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Ali Liebegott’s Road-Trip Interview with Claudia Rankine
Remember when poet Ali Liebegott went on a road trip for The Believer and interviewed Maggie Nelson? That was just her first stop. Now she’s gone on to talk with poet Claudia Rankine, and their interview has just gone up at The Believer Logger. We love this bit from their conversation, held recently in Claremont, California:
BLVR: I read that Patti Smith book Just Kids that she had written about being with Robert Mapplethorpe and she was describing New York in the 70’s and how everyone was living in the Chelsea Hotel—I love books where people are hungry. People are so hungry in that book, where they got the 50 cents and got to have the chocolate milk. I love descriptions of that kind of early-on life. One of the things she told young writers was don’t go to New York. No one can go to New York now. Who could go to New York now as a young writer and survive? And I think you can’t go to San Francisco either now, really. I lived there twenty years ago, when you could. You could work at a coffee shop, you could survive. So I’m wondering, where are these places that people can be?
CR: Austin. I heard there’s a good poetry scene in Portland.
BLVR: Can’t live in Portland. The rain.
CR: Not that I’m going.
BLVR: Your book is filled with quotes of people, including an Emily Dickinson quote that I actually have tattooed on my arm.
CR: That’s a good likeness of her. Makes her look a little taller.
BLVR: Her lips aren’t that pursed but I could go on and on about it. When you think about your go-tos, your models, your “I want to be them” who are they?
CR: I think Emily Dickinson, but also César Vallejo. He’s a Peruvian Poet and he’s so beautiful. You have to know him. There are only two books. One of them is Trilce and it’s a book-length poem. The other is The Posthumous and it’s just a collection of everything before he died in Paris of consumption or something, and what’s beautiful about that book is you’ll kind of be reading along and something will happen and you’ll say, “Oh my God, this is so amazing. I love him.” And then there are people like Anne Carson who has given permission to this generation in terms of the multiplicities of approaches that she has. She is invaluable for the license she allows. I like Bob Hass—even though sometimes I joke and say, “Oh, his white male angst.” But what he does that no one does quite as well is the way in which he travels the mind. It’s not just his subject matter, it’s the way in which he can craft a journey through thought—which is what I do. So for me, when I first read him, I felt so recognized that I went to Berkeley to study. I went there, knocked on his door, asked him if I could take his class. Kind of crazy behavior.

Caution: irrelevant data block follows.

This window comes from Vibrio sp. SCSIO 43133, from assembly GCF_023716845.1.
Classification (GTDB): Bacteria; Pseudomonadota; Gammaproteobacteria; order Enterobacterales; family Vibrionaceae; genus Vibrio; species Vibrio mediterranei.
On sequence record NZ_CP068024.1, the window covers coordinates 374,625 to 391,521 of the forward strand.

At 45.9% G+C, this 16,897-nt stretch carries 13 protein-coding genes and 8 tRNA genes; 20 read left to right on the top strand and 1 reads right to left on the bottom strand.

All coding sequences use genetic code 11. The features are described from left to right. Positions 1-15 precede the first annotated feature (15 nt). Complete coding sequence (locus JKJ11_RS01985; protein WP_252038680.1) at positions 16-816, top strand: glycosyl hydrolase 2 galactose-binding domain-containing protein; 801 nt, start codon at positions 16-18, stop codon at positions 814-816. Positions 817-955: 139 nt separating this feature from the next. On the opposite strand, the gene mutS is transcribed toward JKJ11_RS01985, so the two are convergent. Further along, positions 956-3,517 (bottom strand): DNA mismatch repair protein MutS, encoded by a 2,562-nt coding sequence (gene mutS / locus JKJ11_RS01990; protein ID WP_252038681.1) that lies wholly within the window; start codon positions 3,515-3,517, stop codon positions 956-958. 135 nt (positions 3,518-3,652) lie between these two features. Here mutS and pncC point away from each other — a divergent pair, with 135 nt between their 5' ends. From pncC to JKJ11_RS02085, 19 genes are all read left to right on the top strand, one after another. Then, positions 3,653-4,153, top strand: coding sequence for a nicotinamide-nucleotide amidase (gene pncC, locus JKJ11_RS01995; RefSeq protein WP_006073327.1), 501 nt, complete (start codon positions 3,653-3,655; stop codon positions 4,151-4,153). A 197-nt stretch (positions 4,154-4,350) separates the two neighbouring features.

BLVR: How old were you when you did this?
CR: Before grad school, so twenty-five? Twenty-six?
BLVR: Where were you living before Berkeley?
CR: New York.
BLVR: I like to know what was the pilgrimage.
CR: I was born in Jamaica. When I was seven I came to New York. Grew up in the Bronx. Went to Blessed Sacrament where Sonya Sotomayor went, and then I went to Williams College and then I went to the Caribbean, actually. I taught lower school in Grenada right after the invasion, and then I came back to the United States and had that moment of, What are you going to do now? Now you have to start your life. I thought I would go to law school so I started working at a law firm in DC and did that for two years and decided no, this isn’t what I want. and I went back to NY and that’s when I decided like, okay, I’m going to get an MFA in Poetry. Like right then at that very moment. And the boyfriend I had—he said we should get married you should come to Minnesota, and I just had applied for the MFA program at Columbia and I was kind of like, well, let’s get married and you can go do that and I can do this. And he was kind of like, people don’t get married and then go live apart. (Laughs) To me it made perfect sense, like why not?
Makes sense to us. But hey. Read it all here.